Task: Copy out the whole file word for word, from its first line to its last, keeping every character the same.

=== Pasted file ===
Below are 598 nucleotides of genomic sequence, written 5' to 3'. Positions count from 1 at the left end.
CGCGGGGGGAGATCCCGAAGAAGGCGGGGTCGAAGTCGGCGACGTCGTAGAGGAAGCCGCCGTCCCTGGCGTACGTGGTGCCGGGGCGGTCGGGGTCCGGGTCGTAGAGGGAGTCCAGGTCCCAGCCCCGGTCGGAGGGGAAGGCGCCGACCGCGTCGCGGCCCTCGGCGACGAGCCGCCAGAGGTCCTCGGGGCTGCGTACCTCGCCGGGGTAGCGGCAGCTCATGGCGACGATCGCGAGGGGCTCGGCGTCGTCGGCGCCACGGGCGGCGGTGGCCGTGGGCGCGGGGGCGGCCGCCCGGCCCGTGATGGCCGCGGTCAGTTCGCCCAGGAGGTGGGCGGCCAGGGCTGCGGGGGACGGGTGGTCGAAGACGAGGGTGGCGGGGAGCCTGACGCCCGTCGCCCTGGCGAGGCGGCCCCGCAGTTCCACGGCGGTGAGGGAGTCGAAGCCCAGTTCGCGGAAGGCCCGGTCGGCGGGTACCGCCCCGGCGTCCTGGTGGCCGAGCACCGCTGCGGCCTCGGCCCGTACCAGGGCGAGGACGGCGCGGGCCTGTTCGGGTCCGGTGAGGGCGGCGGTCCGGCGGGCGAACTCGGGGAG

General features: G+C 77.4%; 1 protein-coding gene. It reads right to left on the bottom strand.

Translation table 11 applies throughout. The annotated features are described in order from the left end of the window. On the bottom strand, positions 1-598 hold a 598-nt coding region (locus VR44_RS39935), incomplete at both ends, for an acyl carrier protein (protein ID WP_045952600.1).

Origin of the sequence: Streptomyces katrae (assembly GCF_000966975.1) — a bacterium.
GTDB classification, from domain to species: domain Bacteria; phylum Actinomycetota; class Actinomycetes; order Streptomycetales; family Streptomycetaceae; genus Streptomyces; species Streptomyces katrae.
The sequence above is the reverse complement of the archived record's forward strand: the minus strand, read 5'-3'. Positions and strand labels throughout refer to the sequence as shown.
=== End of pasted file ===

Below are 598 nucleotides of genomic sequence, written 5' to 3'. Positions count from 1 at the left end.
CGCGGGGGGAGATCCCGAAGAAGGCGGGGTCGAAGTCGGCGACGTCGTAGAGGAAGCCGCCGTCCCTGGCGTACGTGGTGCCGGGGCGGTCGGGGTCCGGGTCGTAGAGGGAGTCCAGGTCCCAGCCCCGGTCGGAGGGGAAGGCGCCGACCGCGTCGCGGCCCTCGGCGACGAGCCGCCAGAGGTCCTCGGGGCTGCGTACCTCGCCGGGGTAGCGGCAGCTCATGGCGACGATCGCGAGGGGCTCGGCGTCGTCGGCGCCACGGGCGGCGGTGGCCGTGGGCGCGGGGGCGGCCGCCCGGCCCGTGATGGCCGCGGTCAGTTCGCCCAGGAGGTGGGCGGCCAGGGCTGCGGGGGACGGGTGGTCGAAGACGAGGGTGGCGGGGAGCCTGACGCCCGTCGCCCTGGCGAGGCGGCCCCGCAGTTCCACGGCGGTGAGGGAGTCGAAGCCCAGTTCGCGGAAGGCCCGGTCGGCGGGTACCGCCCCGGCGTCCTGGTGGCCGAGCACCGCTGCGGCCTCGGCCCGTACCAGGGCGAGGACGGCGCGGGCCTGTTCGGGTCCGGTGAGGGCGGCGGTCCGGCGGGCGAACTCGGGGAG

General features: G+C 77.4%; 1 protein-coding gene. It reads right to left on the bottom strand.

Translation table 11 applies throughout. The annotated features are described in order from the left end of the window. On the bottom strand, positions 1-598 hold a 598-nt coding region (locus VR44_RS39935), incomplete at both ends, for an acyl carrier protein (protein ID WP_045952600.1).

Origin of the sequence: Streptomyces katrae (assembly GCF_000966975.1) — a bacterium.
GTDB classification, from domain to species: domain Bacteria; phylum Actinomycetota; class Actinomycetes; order Streptomycetales; family Streptomycetaceae; genus Streptomyces; species Streptomyces katrae.
The sequence above is the reverse complement of the archived record's forward strand: the minus strand, read 5'-3'. Positions and strand labels throughout refer to the sequence as shown.